Micro dreadlocks are a popular choice for men and women because they’re easy to manage and give you the same styling freedom as free-flowing hair with the added bonus of natural hair protection.
These long locs can be pulled up into a ponytail when you need them out of your way, but we love the look of wearing them down to show them off!
8. Pin Curled Micro Locs
Coating yourself in metallic paint is 100% optional, but what about these beautiful pin curled locs? The smaller size of these dreadlocks makes them perfect for trying styles like pin curls, which traditionally use small sections of hair. The best part: When you take the pin curls down, your locs will have a gorgeous, curly texture!
9. Two Strand Twist Starter Locs
Two-strand twists are one of the most popular ways to start or install micro locs. Over time, the twists will begin to mat together and lock up. Make your twists small enough to qualify as micro locs and enjoy the pretty style as your locs begin to take shape!
10. Traditional Hamar Tribal Micro Locs
These uniquely colored micro locs are a traditional hairstyle for the Hamar tribe in Ethiopia. Throughout history, the tribe has used red mud and butter in the locking technique to give these tribal locs a unique color and texture that locks tightly.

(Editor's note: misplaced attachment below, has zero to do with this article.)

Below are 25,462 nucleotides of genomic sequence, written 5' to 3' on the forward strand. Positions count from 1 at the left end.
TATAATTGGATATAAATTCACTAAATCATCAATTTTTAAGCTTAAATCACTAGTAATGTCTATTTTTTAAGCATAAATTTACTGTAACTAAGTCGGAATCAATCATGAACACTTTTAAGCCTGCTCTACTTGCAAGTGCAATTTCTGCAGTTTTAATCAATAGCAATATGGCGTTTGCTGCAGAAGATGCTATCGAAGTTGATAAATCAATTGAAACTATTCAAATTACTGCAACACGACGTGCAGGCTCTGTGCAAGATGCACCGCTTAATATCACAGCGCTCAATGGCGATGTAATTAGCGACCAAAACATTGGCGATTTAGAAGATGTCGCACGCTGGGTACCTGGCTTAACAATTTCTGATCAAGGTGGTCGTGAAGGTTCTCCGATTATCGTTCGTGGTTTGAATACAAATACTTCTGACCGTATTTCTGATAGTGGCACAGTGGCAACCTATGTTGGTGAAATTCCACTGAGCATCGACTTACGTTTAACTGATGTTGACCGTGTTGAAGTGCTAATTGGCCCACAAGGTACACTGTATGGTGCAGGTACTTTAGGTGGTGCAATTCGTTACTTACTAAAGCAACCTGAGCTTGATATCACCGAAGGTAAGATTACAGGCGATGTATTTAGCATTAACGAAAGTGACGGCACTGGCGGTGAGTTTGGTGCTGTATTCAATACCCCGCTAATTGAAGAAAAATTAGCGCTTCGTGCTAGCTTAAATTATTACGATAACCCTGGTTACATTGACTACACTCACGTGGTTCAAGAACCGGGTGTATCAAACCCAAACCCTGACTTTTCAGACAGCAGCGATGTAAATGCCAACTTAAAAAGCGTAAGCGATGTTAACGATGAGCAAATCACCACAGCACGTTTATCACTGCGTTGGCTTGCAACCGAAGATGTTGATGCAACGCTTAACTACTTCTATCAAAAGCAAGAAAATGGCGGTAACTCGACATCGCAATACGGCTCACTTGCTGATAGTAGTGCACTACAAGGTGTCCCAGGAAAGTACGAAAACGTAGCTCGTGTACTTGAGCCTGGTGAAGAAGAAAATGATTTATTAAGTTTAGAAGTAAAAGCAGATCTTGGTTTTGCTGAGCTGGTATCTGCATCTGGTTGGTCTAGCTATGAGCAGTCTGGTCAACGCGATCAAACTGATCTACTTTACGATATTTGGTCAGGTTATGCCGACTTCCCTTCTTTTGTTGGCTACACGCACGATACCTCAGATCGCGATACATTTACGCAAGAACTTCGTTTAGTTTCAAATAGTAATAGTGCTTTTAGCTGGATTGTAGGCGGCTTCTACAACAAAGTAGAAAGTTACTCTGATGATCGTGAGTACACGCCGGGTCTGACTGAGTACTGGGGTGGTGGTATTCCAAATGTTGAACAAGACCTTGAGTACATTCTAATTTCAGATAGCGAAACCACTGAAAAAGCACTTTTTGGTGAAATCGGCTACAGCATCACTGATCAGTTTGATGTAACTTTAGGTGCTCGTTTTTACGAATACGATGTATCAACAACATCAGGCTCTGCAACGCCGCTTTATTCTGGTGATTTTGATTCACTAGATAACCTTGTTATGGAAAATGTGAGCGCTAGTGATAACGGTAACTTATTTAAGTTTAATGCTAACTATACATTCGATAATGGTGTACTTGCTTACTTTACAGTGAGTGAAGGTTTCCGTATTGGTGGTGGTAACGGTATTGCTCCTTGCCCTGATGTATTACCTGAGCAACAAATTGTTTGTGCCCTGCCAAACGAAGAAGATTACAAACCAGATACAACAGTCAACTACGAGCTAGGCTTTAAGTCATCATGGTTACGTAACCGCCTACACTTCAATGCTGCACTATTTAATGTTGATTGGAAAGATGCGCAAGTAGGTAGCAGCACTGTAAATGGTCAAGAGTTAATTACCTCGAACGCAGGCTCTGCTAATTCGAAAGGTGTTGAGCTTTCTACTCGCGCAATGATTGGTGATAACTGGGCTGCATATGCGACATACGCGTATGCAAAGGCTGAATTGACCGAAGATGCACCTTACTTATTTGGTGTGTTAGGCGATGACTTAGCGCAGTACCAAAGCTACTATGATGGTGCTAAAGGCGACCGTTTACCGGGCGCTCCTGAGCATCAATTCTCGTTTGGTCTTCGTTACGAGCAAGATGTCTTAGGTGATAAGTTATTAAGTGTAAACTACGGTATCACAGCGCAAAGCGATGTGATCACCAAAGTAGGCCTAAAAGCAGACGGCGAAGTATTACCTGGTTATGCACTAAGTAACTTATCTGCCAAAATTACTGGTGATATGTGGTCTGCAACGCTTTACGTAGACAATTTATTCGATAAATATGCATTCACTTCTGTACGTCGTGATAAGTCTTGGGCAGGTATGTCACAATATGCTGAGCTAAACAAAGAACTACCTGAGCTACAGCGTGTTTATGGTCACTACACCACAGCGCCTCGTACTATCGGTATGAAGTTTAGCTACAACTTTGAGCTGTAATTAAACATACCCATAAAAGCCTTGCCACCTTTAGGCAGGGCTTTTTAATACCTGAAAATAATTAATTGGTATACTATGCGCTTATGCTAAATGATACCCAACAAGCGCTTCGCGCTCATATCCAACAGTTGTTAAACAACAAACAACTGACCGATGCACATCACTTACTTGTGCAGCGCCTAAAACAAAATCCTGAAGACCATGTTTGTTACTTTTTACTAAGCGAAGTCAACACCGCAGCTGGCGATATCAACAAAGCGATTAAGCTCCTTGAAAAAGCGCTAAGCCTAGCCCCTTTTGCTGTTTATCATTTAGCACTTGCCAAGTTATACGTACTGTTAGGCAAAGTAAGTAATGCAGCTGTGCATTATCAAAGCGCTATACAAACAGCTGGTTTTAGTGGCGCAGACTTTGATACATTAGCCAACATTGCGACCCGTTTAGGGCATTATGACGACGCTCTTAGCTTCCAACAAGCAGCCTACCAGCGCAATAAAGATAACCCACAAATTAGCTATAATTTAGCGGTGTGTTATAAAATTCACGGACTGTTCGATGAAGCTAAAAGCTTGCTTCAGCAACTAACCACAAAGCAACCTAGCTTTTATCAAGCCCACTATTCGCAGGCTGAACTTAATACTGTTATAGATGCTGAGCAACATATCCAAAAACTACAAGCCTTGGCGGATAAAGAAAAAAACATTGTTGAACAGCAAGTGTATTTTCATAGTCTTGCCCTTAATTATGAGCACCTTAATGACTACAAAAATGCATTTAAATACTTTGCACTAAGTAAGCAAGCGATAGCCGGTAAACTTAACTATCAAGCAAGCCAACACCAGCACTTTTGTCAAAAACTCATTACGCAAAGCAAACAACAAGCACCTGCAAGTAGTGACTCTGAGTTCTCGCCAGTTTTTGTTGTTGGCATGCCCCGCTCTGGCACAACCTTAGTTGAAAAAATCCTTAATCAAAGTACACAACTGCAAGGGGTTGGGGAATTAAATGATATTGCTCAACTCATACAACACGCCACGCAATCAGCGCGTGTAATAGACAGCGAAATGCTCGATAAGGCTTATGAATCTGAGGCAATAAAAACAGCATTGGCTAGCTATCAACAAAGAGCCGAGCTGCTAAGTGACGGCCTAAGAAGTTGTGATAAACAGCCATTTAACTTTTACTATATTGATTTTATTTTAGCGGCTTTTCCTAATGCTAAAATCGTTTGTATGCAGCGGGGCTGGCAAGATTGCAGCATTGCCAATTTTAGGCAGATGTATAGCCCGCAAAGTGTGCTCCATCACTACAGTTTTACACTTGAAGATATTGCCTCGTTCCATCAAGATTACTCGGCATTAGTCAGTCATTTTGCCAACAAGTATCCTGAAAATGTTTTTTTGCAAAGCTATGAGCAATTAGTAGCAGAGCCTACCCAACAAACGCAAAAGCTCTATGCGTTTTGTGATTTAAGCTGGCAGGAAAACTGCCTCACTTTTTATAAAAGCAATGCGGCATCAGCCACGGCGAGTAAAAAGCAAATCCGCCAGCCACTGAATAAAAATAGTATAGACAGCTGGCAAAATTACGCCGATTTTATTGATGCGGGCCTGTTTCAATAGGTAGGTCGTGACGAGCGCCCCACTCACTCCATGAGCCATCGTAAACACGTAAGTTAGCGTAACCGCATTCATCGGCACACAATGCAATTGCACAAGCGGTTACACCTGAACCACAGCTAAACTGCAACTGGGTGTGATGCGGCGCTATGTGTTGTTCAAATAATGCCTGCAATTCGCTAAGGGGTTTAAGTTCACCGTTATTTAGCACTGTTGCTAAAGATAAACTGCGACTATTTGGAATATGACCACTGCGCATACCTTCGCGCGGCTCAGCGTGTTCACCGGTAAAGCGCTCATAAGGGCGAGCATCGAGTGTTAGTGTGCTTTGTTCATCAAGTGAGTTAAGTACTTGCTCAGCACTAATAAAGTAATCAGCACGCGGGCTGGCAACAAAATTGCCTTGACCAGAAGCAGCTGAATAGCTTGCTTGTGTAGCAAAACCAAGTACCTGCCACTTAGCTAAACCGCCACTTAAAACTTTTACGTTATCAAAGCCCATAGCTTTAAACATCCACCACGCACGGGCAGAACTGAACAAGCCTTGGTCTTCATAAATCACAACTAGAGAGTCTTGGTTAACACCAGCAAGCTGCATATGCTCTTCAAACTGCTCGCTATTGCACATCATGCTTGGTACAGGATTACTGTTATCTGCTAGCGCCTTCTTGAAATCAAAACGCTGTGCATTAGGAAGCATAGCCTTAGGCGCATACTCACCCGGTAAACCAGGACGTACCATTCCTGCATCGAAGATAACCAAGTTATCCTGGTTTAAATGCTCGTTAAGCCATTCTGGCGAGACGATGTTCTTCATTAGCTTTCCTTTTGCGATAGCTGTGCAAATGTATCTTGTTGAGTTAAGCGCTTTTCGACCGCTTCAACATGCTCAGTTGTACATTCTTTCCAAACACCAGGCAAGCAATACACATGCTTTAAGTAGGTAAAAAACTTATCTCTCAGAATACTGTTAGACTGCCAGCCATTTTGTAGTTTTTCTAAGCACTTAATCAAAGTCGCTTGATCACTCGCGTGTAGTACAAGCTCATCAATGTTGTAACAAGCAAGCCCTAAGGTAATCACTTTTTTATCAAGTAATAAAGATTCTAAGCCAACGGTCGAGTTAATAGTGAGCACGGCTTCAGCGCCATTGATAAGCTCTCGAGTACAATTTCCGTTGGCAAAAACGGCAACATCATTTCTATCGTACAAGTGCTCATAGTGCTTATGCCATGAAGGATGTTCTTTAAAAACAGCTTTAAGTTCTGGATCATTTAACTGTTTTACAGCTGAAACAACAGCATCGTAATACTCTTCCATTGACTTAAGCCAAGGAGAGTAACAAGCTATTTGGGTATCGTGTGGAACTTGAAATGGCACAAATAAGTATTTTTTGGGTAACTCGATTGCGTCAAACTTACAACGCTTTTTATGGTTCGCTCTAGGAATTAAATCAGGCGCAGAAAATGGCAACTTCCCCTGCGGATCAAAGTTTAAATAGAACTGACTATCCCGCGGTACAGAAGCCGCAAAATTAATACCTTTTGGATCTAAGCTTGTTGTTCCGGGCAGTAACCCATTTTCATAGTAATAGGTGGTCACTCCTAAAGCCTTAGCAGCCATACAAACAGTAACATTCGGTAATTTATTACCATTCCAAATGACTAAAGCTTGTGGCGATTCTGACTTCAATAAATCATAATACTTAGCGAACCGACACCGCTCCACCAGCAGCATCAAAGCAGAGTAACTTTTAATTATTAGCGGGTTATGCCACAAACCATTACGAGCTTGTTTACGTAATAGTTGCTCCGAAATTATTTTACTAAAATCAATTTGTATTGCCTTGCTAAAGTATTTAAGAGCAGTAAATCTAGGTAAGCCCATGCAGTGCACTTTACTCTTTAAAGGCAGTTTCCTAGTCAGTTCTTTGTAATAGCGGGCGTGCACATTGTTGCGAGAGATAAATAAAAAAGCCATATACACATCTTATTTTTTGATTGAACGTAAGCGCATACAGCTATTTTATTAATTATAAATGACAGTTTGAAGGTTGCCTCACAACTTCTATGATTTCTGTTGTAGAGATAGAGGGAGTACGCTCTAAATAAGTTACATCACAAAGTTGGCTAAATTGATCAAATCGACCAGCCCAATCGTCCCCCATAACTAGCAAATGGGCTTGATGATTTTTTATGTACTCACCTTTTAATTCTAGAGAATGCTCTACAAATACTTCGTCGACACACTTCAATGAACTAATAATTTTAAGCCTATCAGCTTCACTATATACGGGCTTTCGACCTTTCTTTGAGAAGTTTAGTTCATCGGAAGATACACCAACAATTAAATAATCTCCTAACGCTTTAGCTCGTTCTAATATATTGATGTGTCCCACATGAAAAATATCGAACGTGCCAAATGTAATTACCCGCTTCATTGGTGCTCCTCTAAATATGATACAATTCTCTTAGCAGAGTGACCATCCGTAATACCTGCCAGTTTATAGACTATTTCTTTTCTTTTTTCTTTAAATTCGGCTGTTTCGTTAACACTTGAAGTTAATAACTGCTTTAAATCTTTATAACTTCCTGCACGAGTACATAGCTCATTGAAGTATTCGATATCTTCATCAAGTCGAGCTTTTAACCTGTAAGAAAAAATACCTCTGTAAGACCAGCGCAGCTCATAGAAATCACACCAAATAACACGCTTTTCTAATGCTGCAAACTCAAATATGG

Read Next: Tribal Braids
Things to Consider
Think micro locs are the perfect protective hairstyle for you? Before you call a loctician and schedule an appointment, you should think about these factors to ensure this style will be a good fit for your style and budget.
- Microlocs cost: You can expect to pay somewhere between $200 and $600 to get microlocs installed by a loctician. You can always do these small dreadlocks yourself, but the interlocking technique used by professionals is time-consuming and you may make mistakes as you learn. Doing other starter techniques (braids, coils, or twists) may be the best option for DIYers, but remember that you won’t get instant locs with these methods.